Entering the tournament as one of the favourites and crashing out after a hopeless campaign is all too familiar for England fans. This was the exact fate which befell England under-21 international team, who after entering the European Championships this summer among the favourites, crashed out after defeats to France and Romania. Quite disappointing right?
It would have been a learning curve for the youngsters, especially for the five Chelsea youth team players among the squad hoping to get promoted after the clubs transfer ban. Tammy Abraham, Jay Dasilva, Mason Mount, Fikayo Timori and Jake Clarke-Salter are all among the players involved with the England under-21’s squad this summer, and they will have learned just what they shouldn’t do if they are introduced into the Chelsea first team next season.
Chelsea are currently in the midst of a transfer ban for the next two windows, and with the inability to sign players, many of the aforementioned youth players will most likely be promoted to the first team for next season. Learning how to close games out after leading and going down to ten-men will be among the key lessons learned by the Chelsea youth. England were leading 1-0 when Hamza Choudhury was sent off in the 63rd minute, eventually losing 2-1 after two late France goals. all five of Chelsea’s players ended the game for England, and they would’ve learned just how important mental and physical concentration is in the dying embers of a key fixture.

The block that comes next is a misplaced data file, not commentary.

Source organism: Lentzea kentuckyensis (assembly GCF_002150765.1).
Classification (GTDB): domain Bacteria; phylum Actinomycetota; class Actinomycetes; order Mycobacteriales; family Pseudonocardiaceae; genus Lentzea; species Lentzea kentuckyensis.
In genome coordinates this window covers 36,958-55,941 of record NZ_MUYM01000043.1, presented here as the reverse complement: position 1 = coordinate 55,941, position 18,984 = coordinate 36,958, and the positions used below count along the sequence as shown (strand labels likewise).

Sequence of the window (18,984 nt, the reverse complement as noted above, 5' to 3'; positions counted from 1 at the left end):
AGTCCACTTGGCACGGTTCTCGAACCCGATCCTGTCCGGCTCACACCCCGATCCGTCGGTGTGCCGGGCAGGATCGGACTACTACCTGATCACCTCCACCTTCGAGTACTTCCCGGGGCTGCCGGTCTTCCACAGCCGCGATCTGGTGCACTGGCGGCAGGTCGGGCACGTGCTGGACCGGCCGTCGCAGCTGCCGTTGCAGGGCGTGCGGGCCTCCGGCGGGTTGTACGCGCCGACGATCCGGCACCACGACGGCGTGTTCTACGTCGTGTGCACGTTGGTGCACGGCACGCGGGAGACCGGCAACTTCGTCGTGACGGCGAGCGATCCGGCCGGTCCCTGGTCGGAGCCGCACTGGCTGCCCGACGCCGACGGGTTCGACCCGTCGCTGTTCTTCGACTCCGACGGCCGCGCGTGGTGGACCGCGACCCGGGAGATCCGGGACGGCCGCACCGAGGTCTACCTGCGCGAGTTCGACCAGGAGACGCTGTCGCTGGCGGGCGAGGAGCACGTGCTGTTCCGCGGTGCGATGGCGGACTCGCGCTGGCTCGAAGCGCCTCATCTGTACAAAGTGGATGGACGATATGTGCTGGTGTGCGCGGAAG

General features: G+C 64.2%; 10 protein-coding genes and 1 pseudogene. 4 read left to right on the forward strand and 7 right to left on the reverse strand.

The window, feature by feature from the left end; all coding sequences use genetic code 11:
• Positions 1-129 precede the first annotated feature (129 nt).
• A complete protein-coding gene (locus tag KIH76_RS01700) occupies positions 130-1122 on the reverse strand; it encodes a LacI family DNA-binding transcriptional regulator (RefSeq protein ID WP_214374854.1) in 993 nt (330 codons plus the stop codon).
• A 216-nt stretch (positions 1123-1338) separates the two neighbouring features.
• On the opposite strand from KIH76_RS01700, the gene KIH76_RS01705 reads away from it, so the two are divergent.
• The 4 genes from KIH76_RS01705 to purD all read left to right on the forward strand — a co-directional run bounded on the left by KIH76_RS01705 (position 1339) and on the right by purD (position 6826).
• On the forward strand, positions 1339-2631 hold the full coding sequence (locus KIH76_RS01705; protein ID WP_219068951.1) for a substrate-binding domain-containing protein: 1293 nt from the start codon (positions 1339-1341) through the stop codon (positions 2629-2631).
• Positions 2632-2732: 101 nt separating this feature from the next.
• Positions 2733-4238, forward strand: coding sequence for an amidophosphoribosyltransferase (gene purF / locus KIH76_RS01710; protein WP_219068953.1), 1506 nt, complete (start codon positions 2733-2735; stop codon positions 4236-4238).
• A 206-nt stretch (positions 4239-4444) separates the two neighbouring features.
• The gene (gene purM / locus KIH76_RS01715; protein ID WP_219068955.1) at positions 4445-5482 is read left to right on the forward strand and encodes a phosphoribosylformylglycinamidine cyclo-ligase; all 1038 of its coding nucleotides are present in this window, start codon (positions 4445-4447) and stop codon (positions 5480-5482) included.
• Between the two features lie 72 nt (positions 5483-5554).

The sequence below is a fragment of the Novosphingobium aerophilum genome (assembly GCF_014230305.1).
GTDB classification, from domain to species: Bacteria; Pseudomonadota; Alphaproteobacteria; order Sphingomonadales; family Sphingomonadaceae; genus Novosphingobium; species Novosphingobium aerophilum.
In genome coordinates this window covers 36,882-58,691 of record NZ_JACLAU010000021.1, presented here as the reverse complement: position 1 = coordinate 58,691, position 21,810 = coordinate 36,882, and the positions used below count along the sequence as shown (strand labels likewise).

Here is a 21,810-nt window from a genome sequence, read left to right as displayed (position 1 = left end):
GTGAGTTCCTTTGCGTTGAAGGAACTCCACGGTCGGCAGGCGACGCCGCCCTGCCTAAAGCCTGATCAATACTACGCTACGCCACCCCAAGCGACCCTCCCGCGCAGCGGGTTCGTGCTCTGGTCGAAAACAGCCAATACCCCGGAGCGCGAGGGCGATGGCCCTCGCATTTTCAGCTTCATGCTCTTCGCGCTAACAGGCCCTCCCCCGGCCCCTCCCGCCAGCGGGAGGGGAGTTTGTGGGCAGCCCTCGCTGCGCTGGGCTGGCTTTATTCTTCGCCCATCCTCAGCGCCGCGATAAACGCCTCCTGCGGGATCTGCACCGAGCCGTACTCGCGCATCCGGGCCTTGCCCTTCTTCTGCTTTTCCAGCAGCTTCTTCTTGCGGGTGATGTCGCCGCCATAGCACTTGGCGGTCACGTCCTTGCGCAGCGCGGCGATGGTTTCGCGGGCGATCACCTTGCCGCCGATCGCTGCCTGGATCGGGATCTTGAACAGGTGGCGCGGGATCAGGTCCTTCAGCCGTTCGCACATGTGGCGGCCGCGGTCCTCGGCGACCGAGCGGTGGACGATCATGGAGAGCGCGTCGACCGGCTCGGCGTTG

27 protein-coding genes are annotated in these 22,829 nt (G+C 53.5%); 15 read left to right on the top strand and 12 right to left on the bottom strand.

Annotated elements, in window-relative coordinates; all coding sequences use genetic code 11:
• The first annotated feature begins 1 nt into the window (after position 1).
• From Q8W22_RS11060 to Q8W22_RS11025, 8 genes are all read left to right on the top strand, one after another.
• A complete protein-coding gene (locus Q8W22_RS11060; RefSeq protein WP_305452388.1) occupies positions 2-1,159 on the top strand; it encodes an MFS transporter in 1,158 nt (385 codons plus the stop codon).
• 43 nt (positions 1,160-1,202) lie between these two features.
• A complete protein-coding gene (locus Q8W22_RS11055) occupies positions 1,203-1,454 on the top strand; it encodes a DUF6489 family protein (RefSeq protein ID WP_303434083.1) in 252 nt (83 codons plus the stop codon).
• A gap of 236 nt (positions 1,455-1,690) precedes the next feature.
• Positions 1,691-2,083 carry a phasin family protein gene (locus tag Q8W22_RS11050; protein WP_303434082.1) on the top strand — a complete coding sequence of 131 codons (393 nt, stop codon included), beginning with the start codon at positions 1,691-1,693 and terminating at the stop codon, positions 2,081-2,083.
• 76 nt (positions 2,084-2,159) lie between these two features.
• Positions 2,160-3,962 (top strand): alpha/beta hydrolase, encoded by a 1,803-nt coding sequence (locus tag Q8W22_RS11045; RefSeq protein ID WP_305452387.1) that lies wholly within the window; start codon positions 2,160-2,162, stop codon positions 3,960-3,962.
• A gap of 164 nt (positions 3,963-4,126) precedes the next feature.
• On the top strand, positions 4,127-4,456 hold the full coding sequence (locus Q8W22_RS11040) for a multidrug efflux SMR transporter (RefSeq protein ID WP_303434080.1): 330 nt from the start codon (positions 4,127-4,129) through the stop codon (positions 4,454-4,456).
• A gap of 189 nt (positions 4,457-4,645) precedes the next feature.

As well as being unable to close games out, the Chelsea youth players were guilty of not handling the tag of ‘favourites’ well enough. England were the favourites in both their games versus France and Romania. However, both of those ended in defeat, and the Chelsea youngsters would have got a feel for the pressure that comes with being the favourites in games against talented opposition. Tomori was guilty of not handling pressure well after his rash attempted clearance led to Romania’s second goal in the 4-2 defeat.
The Chelsea youngsters will be surrounded by vastly experienced internationals next season if they are included in the first-team squad next season. However, after Chelsea’s clear struggles over the last few seasons, there’s no guarantee that the senior players will perform well enough to help the quintet. The under-21 European Championships will have been a great learning experience for the Chelsea youngsters. They must draw from the experiences in Italy, and ensure they don’t make the same mistakes next season, as they will prove far more costly in the Premier League and Champions League than in an international youth tournament.